UNDERSTANDING THE AVAILABLE BUSINESS STRUCTURES 

  1. What is a Corporation?

 

A corporation is a legal entity established by individual(s) under the laws of a state to conduct particular types of business or transactions. The corporation exists separately from its shareholders, directors and employees. A corporation is legally treated as an individual ‘person’. A corporation functions in the same manner as a person and has the same rights and responsibilities as a person. The corporation may make contracts, file applications to register trademarks and copyrights and for issuance of patent grants,  assume liabilities, sue and be sued. The corporation and its shareholders and directors have specific duties and obligations to each other.

A Maine corporation may engage in business for any lawful business unless a more limited purpose is set forth in the Articles of Incorporation. It is not required that the purpose or purposes of the Maine corporation be set forth in the Articles of Incorporation.  A corporation is formed for the purpose of transacting business in the broadest sense of the word, and these transactions are conducted to return a profit.

  1. C Corporations and Subchapter S Corporations.

 

(1)  C Corporations. All Maine corporations formed by default are “C” corporations. A Maine C Corporation is a Maine corporation that has not made an election to be an “S” corporation. The term C Corporation is specifically used because the entity is taxed under subsection C of the IRS code. Maine C corporations are taxed at two levels (“double taxation”). This means that the corporation itself pays its own tax when it makes money (the first tax). The owners or shareholders are then taxed again when they are paid a salary or dividend by the corporation (the second tax). Despite double taxation, Maine C corporations offer many planning and benefit opportunities.  Most major companies (and many smaller companies) are treated as C corporations for U.S. federal income tax purposes.

(2).  S Corporations:  Subchapter S (a.k.a. “Small”) Corporations.  It is very important to understand that a S corporation is first and foremost a corporation.  That means that it must observe all the corporate formalities imposed by the Maine corporations statute, including registration with the Maine Secretary of State as is the case with a C Corporation.  A Subchapter S corporation is a form of corporation that meets specific Internal Revenue Code requirements. The requirements gives a corporation with 100 shareholders, or less, the benefit of incorporation while being taxed as a partnership. The corporation may pass income directly to shareholders and avoid double taxation. Requirements include being a domestic corporation, not having more than 100 shareholders which include only eligible shareholders, and having only one class of stock.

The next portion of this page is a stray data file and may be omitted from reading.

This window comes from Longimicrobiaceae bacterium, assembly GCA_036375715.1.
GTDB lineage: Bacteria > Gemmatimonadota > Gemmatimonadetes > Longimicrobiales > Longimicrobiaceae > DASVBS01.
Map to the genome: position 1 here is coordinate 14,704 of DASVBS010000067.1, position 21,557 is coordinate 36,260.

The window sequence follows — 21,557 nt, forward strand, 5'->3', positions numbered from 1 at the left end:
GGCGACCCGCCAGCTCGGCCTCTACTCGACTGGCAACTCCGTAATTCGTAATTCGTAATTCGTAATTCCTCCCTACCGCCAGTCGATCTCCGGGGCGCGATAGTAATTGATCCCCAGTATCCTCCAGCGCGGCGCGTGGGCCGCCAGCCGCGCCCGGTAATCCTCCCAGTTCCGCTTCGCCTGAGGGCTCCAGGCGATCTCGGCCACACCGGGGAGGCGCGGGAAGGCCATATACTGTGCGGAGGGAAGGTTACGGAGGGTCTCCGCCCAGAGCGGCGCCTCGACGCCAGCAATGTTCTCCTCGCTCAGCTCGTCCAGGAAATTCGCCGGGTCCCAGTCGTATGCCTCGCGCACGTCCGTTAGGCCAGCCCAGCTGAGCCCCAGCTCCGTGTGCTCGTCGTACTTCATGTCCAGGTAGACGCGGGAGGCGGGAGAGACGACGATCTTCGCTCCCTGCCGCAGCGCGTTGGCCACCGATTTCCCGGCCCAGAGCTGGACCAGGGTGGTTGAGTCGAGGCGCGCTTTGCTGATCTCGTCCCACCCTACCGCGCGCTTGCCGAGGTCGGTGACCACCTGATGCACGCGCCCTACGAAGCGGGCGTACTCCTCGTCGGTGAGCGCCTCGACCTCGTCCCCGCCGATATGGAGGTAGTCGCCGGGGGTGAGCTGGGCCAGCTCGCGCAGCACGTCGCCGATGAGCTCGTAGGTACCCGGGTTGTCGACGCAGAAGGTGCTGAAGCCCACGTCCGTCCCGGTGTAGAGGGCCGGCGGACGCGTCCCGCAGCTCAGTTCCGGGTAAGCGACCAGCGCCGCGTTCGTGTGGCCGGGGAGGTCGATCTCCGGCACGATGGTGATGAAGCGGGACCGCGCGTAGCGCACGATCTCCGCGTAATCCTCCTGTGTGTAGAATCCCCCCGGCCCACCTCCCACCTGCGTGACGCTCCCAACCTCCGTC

(3).  Advantages of a C Corporation

(a).  Limited liability. This applies to directors, officers, shareholders, and employees. Perpetual existence. Even if the owner leaves the company.

(b).   Enhanced credibility. Gain respect among suppliers and lenders.

(c).   No Limit on Number of Shareholders. However, once the company has $10 million in assets and 500 shareholders, it is required to register with the Securities Exchange Commission (SEC).

(e).  Certain Tax Advantages. Certain business expense deductions.

 

(4). Advantages of a S Corporation .

(a).  Double Taxation.  Revenue is taxed at the corporate level and again on the shareholder as dividends.

(b).  Cost of Formation.  There are a lot of fees that come with filing the Articles of Incorporation, and fees paid to the state in which the corporation operates.

(c).  Regulations and Formalities. More government oversight than other companies due to complex tax rules and the protection provided to corporate owners from being responsible for debts, lawsuits, and other financial obligations.